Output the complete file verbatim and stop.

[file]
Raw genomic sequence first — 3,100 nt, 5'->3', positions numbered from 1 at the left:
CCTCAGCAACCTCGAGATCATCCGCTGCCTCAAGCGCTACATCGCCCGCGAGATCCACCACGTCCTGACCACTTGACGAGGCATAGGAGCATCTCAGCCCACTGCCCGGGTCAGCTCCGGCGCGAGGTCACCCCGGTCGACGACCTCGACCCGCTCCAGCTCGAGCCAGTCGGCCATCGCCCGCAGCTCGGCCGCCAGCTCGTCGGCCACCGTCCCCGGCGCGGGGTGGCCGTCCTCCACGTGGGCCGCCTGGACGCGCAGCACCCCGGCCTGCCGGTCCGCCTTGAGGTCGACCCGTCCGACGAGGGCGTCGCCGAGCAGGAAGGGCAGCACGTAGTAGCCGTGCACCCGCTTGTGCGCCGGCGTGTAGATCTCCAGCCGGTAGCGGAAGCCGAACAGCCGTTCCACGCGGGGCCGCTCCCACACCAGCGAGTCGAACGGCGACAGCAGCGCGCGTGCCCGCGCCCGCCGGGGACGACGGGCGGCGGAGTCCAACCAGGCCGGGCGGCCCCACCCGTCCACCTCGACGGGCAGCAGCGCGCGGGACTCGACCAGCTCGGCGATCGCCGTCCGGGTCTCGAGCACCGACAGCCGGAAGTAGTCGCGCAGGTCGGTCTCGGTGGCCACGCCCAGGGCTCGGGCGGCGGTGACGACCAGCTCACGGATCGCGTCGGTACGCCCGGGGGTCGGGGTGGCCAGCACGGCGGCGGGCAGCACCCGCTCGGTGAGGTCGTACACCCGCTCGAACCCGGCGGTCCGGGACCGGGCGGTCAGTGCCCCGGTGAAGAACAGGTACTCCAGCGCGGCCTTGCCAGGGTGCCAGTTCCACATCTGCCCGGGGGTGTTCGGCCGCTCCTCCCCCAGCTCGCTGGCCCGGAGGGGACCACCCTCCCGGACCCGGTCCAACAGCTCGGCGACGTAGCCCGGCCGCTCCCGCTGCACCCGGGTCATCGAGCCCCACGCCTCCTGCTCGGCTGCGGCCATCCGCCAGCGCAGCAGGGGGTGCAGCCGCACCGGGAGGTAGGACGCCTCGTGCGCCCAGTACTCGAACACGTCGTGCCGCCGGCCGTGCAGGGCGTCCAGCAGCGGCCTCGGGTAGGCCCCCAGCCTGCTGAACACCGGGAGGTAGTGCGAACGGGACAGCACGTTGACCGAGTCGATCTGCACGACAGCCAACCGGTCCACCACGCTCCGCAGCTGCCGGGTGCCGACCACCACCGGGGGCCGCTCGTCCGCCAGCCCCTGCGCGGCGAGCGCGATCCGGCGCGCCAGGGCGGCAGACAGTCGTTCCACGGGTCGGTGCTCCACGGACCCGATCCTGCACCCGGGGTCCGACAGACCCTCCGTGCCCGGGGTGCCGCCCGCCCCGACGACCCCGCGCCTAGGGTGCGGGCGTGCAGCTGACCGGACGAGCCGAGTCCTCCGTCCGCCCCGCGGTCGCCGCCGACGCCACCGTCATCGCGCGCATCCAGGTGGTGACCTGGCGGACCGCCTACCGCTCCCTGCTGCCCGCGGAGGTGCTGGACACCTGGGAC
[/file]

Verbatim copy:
Raw genomic sequence first — 3,100 nt, 5'->3', positions numbered from 1 at the left:
CCTCAGCAACCTCGAGATCATCCGCTGCCTCAAGCGCTACATCGCCCGCGAGATCCACCACGTCCTGACCACTTGACGAGGCATAGGAGCATCTCAGCCCACTGCCCGGGTCAGCTCCGGCGCGAGGTCACCCCGGTCGACGACCTCGACCCGCTCCAGCTCGAGCCAGTCGGCCATCGCCCGCAGCTCGGCCGCCAGCTCGTCGGCCACCGTCCCCGGCGCGGGGTGGCCGTCCTCCACGTGGGCCGCCTGGACGCGCAGCACCCCGGCCTGCCGGTCCGCCTTGAGGTCGACCCGTCCGACGAGGGCGTCGCCGAGCAGGAAGGGCAGCACGTAGTAGCCGTGCACCCGCTTGTGCGCCGGCGTGTAGATCTCCAGCCGGTAGCGGAAGCCGAACAGCCGTTCCACGCGGGGCCGCTCCCACACCAGCGAGTCGAACGGCGACAGCAGCGCGCGTGCCCGCGCCCGCCGGGGACGACGGGCGGCGGAGTCCAACCAGGCCGGGCGGCCCCACCCGTCCACCTCGACGGGCAGCAGCGCGCGGGACTCGACCAGCTCGGCGATCGCCGTCCGGGTCTCGAGCACCGACAGCCGGAAGTAGTCGCGCAGGTCGGTCTCGGTGGCCACGCCCAGGGCTCGGGCGGCGGTGACGACCAGCTCACGGATCGCGTCGGTACGCCCGGGGGTCGGGGTGGCCAGCACGGCGGCGGGCAGCACCCGCTCGGTGAGGTCGTACACCCGCTCGAACCCGGCGGTCCGGGACCGGGCGGTCAGTGCCCCGGTGAAGAACAGGTACTCCAGCGCGGCCTTGCCAGGGTGCCAGTTCCACATCTGCCCGGGGGTGTTCGGCCGCTCCTCCCCCAGCTCGCTGGCCCGGAGGGGACCACCCTCCCGGACCCGGTCCAACAGCTCGGCGACGTAGCCCGGCCGCTCCCGCTGCACCCGGGTCATCGAGCCCCACGCCTCCTGCTCGGCTGCGGCCATCCGCCAGCGCAGCAGGGGGTGCAGCCGCACCGGGAGGTAGGACGCCTCGTGCGCCCAGTACTCGAACACGTCGTGCCGCCGGCCGTGCAGGGCGTCCAGCAGCGGCCTCGGGTAGGCCCCCAGCCTGCTGAACACCGGGAGGTAGTGCGAACGGGACAGCACGTTGACCGAGTCGATCTGCACGACAGCCAACCGGTCCACCACGCTCCGCAGCTGCCGGGTGCCGACCACCACCGGGGGCCGCTCGTCCGCCAGCCCCTGCGCGGCGAGCGCGATCCGGCGCGCCAGGGCGGCAGACAGTCGTTCCACGGGTCGGTGCTCCACGGACCCGATCCTGCACCCGGGGTCCGACAGACCCTCCGTGCCCGGGGTGCCGCCCGCCCCGACGACCCCGCGCCTAGGGTGCGGGCGTGCAGCTGACCGGACGAGCCGAGTCCTCCGTCCGCCCCGCGGTCGCCGCCGACGCCACCGTCATCGCGCGCATCCAGGTGGTGACCTGGCGGACCGCCTACCGCTCCCTGCTGCCCGCGGAGGTGCTGGACACCTGGGAC